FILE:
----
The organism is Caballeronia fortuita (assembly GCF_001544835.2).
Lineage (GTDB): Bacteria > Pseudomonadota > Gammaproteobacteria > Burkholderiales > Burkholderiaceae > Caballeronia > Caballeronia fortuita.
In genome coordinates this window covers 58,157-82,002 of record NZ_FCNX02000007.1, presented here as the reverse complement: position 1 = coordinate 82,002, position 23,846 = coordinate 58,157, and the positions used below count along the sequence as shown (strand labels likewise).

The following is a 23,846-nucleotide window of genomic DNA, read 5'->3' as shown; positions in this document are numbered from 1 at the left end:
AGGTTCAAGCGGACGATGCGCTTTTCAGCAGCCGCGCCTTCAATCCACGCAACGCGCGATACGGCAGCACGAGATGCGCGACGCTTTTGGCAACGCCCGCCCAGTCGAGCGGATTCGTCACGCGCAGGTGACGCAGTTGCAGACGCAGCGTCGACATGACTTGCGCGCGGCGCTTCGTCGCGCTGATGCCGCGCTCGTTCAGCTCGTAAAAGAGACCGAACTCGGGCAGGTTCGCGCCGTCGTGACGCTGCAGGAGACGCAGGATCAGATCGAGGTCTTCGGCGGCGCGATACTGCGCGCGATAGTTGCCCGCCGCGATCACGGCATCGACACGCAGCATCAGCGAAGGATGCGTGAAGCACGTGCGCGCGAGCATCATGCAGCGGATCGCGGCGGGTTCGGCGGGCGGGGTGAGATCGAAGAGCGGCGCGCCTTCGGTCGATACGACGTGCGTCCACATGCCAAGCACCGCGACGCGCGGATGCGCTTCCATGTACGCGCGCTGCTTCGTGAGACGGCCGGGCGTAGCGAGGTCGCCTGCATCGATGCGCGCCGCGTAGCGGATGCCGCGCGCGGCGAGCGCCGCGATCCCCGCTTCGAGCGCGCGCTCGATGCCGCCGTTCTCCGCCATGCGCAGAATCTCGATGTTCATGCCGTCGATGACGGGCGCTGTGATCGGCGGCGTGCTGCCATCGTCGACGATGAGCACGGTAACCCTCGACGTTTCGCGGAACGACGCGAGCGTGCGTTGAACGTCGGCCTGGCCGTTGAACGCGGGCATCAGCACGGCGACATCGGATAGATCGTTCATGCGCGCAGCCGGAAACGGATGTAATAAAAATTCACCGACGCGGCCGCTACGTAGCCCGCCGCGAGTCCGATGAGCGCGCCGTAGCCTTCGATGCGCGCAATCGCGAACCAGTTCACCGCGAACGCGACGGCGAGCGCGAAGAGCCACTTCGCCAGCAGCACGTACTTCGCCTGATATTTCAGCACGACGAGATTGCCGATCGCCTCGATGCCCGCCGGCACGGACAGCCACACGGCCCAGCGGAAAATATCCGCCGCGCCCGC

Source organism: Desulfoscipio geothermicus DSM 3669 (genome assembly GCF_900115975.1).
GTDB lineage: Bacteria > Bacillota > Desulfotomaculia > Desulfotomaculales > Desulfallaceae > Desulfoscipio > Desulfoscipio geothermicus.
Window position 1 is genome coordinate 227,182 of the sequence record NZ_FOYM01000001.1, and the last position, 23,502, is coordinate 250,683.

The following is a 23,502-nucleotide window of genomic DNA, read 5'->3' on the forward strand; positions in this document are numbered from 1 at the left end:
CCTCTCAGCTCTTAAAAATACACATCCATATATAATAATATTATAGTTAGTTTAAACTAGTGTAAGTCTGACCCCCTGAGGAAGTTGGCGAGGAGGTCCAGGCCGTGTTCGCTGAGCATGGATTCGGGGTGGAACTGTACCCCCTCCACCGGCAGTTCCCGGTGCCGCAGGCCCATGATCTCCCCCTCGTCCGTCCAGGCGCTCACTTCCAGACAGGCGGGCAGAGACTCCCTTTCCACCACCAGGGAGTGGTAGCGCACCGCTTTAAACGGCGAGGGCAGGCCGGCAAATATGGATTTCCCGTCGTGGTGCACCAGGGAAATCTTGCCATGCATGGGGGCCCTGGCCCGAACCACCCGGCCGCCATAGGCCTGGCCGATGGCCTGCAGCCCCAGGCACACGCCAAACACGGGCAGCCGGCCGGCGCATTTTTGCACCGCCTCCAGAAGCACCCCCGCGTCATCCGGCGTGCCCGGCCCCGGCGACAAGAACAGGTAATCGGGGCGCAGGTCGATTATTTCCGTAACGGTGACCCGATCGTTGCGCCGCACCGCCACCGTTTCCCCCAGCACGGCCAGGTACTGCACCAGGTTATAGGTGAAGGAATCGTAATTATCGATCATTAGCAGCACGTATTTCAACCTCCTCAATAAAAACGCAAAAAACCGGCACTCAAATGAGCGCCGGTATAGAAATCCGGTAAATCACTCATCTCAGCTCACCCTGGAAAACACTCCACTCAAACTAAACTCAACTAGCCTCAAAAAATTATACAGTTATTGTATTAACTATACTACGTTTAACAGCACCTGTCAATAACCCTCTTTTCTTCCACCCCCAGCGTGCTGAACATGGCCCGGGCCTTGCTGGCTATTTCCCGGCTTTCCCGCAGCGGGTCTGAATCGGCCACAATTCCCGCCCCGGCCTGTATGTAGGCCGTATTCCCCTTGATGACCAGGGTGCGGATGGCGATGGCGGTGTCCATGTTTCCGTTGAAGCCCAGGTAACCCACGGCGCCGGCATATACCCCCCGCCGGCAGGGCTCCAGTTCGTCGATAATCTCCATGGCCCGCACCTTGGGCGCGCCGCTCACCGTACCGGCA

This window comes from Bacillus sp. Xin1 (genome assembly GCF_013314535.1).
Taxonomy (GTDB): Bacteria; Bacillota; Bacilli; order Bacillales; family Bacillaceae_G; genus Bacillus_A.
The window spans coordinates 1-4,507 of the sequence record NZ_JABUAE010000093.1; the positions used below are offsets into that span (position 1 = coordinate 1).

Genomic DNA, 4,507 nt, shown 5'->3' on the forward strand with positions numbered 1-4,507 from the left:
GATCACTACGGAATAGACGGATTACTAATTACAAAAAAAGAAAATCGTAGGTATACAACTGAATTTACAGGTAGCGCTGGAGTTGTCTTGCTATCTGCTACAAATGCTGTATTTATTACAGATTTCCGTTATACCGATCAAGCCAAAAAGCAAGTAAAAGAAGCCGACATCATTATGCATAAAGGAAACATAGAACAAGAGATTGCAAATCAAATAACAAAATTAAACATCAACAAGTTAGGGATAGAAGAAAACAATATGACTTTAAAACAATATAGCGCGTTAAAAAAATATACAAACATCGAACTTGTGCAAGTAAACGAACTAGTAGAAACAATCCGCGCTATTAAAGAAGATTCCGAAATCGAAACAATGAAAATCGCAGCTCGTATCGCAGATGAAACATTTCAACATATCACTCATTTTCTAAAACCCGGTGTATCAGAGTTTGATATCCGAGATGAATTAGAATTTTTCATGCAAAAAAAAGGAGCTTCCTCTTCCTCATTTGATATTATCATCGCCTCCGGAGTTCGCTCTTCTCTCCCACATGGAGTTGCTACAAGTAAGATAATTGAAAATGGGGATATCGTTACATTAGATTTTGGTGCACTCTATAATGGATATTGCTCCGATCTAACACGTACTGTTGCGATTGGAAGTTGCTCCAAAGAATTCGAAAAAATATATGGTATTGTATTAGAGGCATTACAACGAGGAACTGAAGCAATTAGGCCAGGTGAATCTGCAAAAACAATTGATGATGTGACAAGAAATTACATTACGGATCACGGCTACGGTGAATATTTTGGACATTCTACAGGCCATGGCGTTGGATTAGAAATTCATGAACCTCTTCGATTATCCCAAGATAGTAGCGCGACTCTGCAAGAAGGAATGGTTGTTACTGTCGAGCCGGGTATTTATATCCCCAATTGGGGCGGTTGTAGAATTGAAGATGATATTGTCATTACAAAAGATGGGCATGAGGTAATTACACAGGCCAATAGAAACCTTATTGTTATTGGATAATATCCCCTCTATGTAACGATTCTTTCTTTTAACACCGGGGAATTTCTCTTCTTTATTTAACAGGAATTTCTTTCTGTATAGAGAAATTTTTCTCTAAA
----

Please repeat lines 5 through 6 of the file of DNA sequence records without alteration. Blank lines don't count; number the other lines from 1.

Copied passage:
AGGTTCAAGCGGACGATGCGCTTTTCAGCAGCCGCGCCTTCAATCCACGCAACGCGCGATACGGCAGCACGAGATGCGCGACGCTTTTGGCAACGCCCGCCCAGTCGAGCGGATTCGTCACGCGCAGGTGACGCAGTTGCAGACGCAGCGTCGACATGACTTGCGCGCGGCGCTTCGTCGCGCTGATGCCGCGCTCGTTCAGCTCGTAAAAGAGACCGAACTCGGGCAGGTTCGCGCCGTCGTGACGCTGCAGGAGACGCAGGATCAGATCGAGGTCTTCGGCGGCGCGATACTGCGCGCGATAGTTGCCCGCCGCGATCACGGCATCGACACGCAGCATCAGCGAAGGATGCGTGAAGCACGTGCGCGCGAGCATCATGCAGCGGATCGCGGCGGGTTCGGCGGGCGGGGTGAGATCGAAGAGCGGCGCGCCTTCGGTCGATACGACGTGCGTCCACATGCCAAGCACCGCGACGCGCGGATGCGCTTCCATGTACGCGCGCTGCTTCGTGAGACGGCCGGGCGTAGCGAGGTCGCCTGCATCGATGCGCGCCGCGTAGCGGATGCCGCGCGCGGCGAGCGCCGCGATCCCCGCTTCGAGCGCGCGCTCGATGCCGCCGTTCTCCGCCATGCGCAGAATCTCGATGTTCATGCCGTCGATGACGGGCGCTGTGATCGGCGGCGTGCTGCCATCGTCGACGATGAGCACGGTAACCCTCGACGTTTCGCGGAACGACGCGAGCGTGCGTTGAACGTCGGCCTGGCCGTTGAACGCGGGCATCAGCACGGCGACATCGGATAGATCGTTCATGCGCGCAGCCGGAAACGGATGTAATAAAAATTCACCGACGCGGCCGCTACGTAGCCCGCCGCGAGTCCGATGAGCGCGCCGTAGCCTTCGATGCGCGCAATCGCGAACCAGTTCACCGCGAACGCGACGGCGAGCGCGAAGAGCCACTTCGCCAGCAGCACGTACTTCGCCTGATATTTCAGCACGACGAGATTGCCGATCGCCTCGATGCCCGCCGGCACGGACAGCCACACGGCCCAGCGGAAAATATCCGCCGCGCCCGC

Source organism: Desulfoscipio geothermicus DSM 3669 (genome assembly GCF_900115975.1).